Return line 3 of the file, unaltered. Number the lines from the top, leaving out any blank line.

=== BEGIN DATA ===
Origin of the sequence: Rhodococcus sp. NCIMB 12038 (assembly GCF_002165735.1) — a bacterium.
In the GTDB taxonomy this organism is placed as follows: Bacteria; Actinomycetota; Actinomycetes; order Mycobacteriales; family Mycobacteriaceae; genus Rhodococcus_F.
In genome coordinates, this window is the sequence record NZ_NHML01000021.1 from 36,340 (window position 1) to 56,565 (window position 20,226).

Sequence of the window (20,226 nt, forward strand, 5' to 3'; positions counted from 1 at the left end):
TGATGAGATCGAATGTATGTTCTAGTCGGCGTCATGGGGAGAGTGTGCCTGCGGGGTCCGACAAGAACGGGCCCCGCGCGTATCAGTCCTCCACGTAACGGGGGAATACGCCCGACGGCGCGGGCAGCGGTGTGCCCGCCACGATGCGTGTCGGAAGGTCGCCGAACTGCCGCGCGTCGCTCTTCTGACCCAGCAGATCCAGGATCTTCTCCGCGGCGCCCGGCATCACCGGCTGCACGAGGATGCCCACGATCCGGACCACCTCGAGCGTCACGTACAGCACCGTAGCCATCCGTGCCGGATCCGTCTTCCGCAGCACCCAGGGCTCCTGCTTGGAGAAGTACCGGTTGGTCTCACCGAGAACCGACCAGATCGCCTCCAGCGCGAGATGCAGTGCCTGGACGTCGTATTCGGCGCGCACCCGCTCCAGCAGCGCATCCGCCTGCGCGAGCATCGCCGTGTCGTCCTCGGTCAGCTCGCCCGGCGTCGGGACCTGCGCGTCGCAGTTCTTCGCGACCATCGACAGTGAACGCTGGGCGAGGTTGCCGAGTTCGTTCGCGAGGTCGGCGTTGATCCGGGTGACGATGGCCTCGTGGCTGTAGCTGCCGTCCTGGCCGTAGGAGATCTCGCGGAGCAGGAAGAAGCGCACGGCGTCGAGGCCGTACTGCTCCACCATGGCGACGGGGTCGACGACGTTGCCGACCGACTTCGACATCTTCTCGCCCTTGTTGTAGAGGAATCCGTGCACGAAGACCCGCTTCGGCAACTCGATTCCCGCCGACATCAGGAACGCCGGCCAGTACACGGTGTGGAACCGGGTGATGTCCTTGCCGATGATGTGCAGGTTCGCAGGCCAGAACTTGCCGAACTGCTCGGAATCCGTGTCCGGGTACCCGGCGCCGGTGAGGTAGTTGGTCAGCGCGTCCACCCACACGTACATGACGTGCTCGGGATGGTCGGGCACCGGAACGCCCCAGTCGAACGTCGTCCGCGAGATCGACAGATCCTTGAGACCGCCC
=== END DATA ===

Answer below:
In genome coordinates, this window is the sequence record NZ_NHML01000021.1 from 36,340 (window position 1) to 56,565 (window position 20,226).